The Play of Light in a Diamond
Aside from its extreme hardness, the diamond is characterized by a number of distinctive properties:
Almost all diamonds contain foreign atoms. The most commonly occurring example of this is nitrogen, which is responsible for a yellow colour tinge that is visible in many stones. A perfectly pure diamond is completely colourless and non-fluorescent.
The transparency of a diamond varies from completely clear to completely opaque. Only the clear stones are used in jewellery. Other diamonds are used for various, although usually industrial purposes. A stone that does not sparkle after it has been cut and polished is known as a “dead” stone.
Pure diamonds are extremely rare. Almost all rough diamonds contain impurities or “inclusions,” which are traces of non-diamond materials that were ‘trapped’ in the mineral during the stone’s formation. Many inclusions are removed during the cleaving, sawing, cutting and polishing of the diamond.
In general, rough diamond is not particularly attractive; it barely sparkles. The diamond only achieves its characteristic, stunning brilliance after it has been polished. The diamond’s unusual attractiveness and play of colour is due to its reflectivity and exceptionally high refractive index, by which the light is optimally “broken”. The result is a dispersion of the white light into all the colours of the rainbow. Of course, all the facets of a polished diamond have to be oriented properly for this effect to be obtained. Only then does the stone come to life.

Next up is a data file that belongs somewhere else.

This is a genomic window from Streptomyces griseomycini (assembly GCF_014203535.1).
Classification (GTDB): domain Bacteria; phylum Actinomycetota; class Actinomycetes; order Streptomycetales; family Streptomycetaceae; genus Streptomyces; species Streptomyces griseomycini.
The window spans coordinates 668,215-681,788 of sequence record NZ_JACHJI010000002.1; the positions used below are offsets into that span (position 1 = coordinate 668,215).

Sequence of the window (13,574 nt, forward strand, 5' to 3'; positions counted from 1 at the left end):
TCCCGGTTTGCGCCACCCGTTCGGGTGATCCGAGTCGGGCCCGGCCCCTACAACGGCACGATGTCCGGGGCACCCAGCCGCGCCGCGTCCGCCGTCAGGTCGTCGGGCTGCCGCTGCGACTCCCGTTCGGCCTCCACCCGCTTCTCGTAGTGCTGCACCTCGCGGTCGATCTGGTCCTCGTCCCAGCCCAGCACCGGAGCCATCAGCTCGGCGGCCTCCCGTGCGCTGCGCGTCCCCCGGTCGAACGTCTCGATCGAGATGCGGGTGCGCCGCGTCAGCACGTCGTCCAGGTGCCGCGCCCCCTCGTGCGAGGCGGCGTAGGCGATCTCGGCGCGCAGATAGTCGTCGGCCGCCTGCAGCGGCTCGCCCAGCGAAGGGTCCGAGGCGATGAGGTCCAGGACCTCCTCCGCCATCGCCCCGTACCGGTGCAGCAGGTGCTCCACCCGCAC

Most diamonds are referred to as “colourless,” which in diamond terminology ranges from really colourless to yellowish. A small percentage of diamonds have a distinctive colour—from yellow to black, through blue, green, pink and even red. In this respect they resemble coloured gemstones. These so-called “fancy colours” are very rare and highly desirable. Since their intense appearance is fashionable, colour is sometimes produced artificially using modern technology. Artificially coloured diamonds are less valuable than naturally coloured diamonds.
Like other gemstones, a large number of diamonds radiate visible light when exposed to ultraviolet light. This fluorescence is usually blue, but it can also be white, violet and sometimes yellow, green or orange.